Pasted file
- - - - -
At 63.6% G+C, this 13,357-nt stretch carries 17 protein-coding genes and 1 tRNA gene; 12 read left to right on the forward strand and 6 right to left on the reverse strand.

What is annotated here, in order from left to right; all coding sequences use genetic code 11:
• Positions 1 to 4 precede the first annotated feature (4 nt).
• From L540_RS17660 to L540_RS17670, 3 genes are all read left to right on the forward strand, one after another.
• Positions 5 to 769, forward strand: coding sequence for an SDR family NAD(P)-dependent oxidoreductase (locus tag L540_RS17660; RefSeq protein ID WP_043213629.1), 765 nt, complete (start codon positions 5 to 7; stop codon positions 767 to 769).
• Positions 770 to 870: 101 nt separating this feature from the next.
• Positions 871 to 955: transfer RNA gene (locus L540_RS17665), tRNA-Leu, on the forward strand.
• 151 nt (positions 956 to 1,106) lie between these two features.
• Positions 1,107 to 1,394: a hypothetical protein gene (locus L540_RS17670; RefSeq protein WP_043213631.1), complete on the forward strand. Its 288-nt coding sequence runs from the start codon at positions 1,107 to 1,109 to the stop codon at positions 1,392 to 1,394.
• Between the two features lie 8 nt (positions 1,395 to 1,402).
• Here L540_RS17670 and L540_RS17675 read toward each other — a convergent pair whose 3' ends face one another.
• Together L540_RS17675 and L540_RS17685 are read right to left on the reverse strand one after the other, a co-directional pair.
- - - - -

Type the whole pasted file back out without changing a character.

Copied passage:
At 63.6% G+C, this 13,357-nt stretch carries 17 protein-coding genes and 1 tRNA gene; 12 read left to right on the forward strand and 6 right to left on the reverse strand.

What is annotated here, in order from left to right; all coding sequences use genetic code 11:
• Positions 1 to 4 precede the first annotated feature (4 nt).
• From L540_RS17660 to L540_RS17670, 3 genes are all read left to right on the forward strand, one after another.
• Positions 5 to 769, forward strand: coding sequence for an SDR family NAD(P)-dependent oxidoreductase (locus tag L540_RS17660; RefSeq protein ID WP_043213629.1), 765 nt, complete (start codon positions 5 to 7; stop codon positions 767 to 769).
• Positions 770 to 870: 101 nt separating this feature from the next.
• Positions 871 to 955: transfer RNA gene (locus L540_RS17665), tRNA-Leu, on the forward strand.
• 151 nt (positions 956 to 1,106) lie between these two features.
• Positions 1,107 to 1,394: a hypothetical protein gene (locus L540_RS17670; RefSeq protein WP_043213631.1), complete on the forward strand. Its 288-nt coding sequence runs from the start codon at positions 1,107 to 1,109 to the stop codon at positions 1,392 to 1,394.
• Between the two features lie 8 nt (positions 1,395 to 1,402).
• Here L540_RS17670 and L540_RS17675 read toward each other — a convergent pair whose 3' ends face one another.
• Together L540_RS17675 and L540_RS17685 are read right to left on the reverse strand one after the other, a co-directional pair.